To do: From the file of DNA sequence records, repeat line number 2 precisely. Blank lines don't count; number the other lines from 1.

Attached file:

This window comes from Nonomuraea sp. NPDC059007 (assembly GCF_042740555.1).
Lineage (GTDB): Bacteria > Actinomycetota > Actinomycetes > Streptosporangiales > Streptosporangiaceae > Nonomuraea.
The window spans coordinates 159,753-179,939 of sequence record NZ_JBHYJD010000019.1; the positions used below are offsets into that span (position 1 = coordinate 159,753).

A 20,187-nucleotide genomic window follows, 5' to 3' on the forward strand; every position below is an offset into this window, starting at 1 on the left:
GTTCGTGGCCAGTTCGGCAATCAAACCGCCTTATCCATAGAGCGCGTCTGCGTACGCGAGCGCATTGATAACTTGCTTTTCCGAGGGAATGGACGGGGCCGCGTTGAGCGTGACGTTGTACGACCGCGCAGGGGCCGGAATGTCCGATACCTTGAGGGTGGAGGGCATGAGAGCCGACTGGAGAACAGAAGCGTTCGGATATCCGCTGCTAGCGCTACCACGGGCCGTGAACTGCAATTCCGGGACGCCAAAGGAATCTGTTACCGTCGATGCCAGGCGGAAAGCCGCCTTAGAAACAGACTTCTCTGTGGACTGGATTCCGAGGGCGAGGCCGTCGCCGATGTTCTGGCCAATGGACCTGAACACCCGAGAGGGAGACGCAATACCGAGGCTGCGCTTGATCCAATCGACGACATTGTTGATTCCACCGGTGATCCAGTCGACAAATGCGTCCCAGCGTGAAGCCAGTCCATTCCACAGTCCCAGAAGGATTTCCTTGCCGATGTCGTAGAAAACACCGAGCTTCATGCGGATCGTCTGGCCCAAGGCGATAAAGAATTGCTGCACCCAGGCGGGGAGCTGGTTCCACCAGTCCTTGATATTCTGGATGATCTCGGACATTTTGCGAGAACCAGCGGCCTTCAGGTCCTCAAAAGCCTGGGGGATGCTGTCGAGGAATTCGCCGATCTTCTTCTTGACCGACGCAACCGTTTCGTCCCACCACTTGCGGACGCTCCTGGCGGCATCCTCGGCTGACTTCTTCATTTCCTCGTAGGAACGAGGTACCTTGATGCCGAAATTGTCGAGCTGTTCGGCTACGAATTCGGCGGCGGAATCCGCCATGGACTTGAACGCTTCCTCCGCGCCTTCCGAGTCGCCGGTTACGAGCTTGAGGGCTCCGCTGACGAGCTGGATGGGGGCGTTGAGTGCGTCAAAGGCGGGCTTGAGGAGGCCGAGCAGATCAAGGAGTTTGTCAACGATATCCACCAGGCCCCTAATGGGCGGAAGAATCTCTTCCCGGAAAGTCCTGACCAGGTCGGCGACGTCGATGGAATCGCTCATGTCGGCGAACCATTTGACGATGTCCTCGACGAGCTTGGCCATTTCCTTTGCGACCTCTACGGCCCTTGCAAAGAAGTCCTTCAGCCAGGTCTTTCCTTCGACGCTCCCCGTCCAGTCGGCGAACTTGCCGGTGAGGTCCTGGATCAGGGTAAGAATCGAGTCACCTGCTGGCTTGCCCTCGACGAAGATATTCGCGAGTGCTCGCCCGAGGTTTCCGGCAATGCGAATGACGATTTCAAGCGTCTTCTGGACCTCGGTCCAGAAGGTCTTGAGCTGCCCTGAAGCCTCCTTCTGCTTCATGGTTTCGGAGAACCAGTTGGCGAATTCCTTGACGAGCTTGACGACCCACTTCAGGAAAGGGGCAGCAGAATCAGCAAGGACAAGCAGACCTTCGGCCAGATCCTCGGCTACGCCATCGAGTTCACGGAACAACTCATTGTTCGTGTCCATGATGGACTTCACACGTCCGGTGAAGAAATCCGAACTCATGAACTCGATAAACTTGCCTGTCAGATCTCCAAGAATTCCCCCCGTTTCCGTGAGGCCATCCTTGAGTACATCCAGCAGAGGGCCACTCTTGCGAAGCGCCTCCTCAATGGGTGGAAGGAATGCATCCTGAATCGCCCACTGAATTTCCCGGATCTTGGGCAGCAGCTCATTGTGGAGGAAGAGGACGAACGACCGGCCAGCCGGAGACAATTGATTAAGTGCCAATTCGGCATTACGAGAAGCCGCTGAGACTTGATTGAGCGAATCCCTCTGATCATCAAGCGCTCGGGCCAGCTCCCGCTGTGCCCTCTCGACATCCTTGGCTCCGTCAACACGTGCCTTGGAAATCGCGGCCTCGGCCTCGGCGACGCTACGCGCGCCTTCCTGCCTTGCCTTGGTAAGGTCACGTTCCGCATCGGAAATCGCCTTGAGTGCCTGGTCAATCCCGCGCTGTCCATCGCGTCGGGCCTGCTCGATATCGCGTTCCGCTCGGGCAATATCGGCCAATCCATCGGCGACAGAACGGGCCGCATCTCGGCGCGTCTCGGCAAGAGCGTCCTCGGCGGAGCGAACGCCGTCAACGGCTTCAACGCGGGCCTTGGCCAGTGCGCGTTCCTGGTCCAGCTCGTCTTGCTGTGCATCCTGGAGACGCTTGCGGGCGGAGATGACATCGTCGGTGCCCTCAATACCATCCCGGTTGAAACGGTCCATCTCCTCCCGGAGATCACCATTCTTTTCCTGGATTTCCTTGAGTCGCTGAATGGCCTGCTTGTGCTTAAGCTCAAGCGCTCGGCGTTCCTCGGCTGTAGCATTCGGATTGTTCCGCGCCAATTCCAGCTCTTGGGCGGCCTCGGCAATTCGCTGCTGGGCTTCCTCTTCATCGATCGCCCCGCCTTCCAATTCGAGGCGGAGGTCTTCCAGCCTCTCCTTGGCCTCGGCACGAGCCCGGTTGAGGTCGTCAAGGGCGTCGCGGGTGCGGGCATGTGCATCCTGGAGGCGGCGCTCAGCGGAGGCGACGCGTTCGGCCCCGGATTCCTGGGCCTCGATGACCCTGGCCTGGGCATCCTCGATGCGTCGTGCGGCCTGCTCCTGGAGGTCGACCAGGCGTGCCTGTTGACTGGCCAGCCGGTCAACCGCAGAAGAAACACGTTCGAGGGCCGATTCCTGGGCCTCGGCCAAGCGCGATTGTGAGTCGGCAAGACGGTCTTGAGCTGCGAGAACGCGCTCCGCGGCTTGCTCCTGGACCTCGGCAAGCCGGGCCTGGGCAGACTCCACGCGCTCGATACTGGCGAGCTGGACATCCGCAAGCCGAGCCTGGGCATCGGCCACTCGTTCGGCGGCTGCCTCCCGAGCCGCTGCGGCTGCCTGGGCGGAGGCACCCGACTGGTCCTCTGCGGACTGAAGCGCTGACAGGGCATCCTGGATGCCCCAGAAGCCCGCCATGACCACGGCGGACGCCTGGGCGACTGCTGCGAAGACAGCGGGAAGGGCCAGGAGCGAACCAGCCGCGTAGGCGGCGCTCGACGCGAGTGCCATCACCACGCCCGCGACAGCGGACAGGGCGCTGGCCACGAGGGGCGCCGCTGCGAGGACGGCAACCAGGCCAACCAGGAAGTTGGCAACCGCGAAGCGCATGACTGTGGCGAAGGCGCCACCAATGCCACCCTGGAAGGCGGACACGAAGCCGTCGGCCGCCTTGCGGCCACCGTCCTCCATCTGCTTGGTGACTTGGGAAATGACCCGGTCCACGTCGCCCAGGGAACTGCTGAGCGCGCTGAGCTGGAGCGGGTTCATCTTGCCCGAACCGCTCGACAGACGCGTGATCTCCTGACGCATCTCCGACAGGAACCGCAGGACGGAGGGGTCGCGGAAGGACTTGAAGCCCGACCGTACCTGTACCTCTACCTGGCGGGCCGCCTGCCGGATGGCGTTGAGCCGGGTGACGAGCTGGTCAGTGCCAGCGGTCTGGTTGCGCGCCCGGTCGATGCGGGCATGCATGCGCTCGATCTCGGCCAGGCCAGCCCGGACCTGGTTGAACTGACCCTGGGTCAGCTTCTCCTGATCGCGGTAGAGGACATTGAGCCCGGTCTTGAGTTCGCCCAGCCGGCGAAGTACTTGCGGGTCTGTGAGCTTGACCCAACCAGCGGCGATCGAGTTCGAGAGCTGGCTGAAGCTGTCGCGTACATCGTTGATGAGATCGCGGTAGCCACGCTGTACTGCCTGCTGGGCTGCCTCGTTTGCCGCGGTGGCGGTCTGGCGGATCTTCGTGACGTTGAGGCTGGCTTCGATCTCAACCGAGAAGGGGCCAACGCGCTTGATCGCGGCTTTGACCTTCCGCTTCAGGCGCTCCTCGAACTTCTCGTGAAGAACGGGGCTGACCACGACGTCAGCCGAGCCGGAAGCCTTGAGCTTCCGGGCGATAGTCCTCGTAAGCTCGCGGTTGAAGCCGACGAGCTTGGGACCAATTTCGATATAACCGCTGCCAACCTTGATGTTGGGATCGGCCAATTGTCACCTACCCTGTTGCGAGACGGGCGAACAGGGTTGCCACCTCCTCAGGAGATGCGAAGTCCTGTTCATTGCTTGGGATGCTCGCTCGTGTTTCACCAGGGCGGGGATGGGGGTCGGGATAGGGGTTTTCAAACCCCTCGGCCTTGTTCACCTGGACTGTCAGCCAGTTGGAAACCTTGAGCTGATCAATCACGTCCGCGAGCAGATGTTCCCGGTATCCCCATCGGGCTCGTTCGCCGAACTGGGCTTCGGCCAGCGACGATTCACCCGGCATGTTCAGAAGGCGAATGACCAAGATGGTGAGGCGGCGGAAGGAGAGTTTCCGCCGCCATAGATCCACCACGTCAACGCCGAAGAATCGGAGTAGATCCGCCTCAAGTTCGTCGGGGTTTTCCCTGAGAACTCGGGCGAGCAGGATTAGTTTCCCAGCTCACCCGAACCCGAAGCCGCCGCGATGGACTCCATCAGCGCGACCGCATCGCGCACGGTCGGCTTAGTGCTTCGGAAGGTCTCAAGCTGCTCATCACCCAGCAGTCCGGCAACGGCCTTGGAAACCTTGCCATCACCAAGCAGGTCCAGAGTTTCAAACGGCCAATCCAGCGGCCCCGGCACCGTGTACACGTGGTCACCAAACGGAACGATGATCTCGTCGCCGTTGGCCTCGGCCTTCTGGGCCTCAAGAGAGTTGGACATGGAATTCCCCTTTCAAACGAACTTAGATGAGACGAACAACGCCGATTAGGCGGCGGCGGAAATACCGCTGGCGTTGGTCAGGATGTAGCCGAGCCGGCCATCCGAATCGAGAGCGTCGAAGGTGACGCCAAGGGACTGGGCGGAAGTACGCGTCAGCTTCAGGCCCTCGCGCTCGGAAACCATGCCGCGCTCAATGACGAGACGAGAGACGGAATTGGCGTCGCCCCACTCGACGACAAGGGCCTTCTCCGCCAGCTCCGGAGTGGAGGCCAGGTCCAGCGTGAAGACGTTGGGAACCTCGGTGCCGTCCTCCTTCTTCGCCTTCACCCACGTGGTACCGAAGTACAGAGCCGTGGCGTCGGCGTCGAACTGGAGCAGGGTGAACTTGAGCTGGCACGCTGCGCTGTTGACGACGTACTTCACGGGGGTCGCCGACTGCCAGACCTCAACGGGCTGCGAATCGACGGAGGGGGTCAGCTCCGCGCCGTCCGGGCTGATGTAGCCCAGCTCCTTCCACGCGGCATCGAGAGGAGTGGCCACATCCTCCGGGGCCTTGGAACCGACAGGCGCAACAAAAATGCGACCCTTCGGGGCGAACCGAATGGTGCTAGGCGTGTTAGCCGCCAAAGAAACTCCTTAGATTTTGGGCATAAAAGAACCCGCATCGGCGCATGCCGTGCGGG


Lineage (GTDB): Bacteria > Actinomycetota > Actinomycetes > Streptosporangiales > Streptosporangiaceae > Nonomuraea.